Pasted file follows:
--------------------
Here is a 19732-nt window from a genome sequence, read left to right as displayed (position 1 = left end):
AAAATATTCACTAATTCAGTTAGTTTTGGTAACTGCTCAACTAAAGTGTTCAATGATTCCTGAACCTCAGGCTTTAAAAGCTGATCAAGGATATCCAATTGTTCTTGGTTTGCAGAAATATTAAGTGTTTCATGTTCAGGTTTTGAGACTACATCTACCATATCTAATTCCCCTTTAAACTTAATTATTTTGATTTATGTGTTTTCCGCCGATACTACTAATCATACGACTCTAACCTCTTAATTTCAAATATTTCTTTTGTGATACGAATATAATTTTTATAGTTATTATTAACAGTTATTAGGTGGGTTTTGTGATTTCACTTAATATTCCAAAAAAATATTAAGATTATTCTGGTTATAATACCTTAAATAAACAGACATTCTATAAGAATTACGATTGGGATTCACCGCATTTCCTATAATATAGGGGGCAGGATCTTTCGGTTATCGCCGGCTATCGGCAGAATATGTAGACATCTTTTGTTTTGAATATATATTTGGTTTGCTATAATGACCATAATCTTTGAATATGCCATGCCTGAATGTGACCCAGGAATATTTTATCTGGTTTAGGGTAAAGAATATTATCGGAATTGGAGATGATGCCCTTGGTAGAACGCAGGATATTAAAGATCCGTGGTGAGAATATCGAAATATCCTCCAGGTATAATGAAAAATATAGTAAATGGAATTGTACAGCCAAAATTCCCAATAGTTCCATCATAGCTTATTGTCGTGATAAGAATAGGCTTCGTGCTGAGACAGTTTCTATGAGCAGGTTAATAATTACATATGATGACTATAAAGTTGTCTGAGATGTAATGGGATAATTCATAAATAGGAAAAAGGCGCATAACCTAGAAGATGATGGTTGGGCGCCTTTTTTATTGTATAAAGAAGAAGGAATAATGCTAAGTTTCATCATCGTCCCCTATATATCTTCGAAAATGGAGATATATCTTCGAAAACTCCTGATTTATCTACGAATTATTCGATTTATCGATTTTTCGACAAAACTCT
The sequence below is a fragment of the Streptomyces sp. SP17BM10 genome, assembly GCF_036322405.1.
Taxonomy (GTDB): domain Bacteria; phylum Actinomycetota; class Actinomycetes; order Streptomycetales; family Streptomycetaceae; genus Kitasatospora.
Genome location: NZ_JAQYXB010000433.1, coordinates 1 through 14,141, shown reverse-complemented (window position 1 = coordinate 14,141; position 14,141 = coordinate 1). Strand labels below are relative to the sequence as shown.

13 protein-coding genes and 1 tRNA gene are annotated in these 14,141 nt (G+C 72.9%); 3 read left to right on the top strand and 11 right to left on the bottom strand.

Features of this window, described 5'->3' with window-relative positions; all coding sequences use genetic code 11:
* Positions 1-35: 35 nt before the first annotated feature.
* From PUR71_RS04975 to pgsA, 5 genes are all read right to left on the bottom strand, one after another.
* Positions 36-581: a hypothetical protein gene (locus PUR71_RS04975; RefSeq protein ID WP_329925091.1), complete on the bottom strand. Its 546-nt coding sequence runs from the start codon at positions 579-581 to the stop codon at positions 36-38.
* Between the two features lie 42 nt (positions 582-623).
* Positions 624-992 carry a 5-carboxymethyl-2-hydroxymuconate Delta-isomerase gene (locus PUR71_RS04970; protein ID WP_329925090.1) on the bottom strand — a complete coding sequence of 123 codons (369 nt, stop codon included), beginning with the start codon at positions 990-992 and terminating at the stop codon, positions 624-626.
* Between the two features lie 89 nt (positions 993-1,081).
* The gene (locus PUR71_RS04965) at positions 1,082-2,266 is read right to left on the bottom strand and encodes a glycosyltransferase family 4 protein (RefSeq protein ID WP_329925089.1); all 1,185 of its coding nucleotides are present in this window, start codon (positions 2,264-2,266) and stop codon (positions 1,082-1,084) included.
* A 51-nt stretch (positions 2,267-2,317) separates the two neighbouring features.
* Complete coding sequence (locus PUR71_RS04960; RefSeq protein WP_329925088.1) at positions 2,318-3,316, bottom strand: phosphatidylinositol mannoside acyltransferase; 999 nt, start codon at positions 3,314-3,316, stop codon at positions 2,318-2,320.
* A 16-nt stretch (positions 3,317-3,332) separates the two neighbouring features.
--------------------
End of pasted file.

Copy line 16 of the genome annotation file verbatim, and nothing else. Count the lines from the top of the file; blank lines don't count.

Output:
* Complete coding sequence (locus PUR71_RS04960; RefSeq protein WP_329925088.1) at positions 2,318-3,316, bottom strand: phosphatidylinositol mannoside acyltransferase; 999 nt, start codon at positions 3,314-3,316, stop codon at positions 2,318-2,320.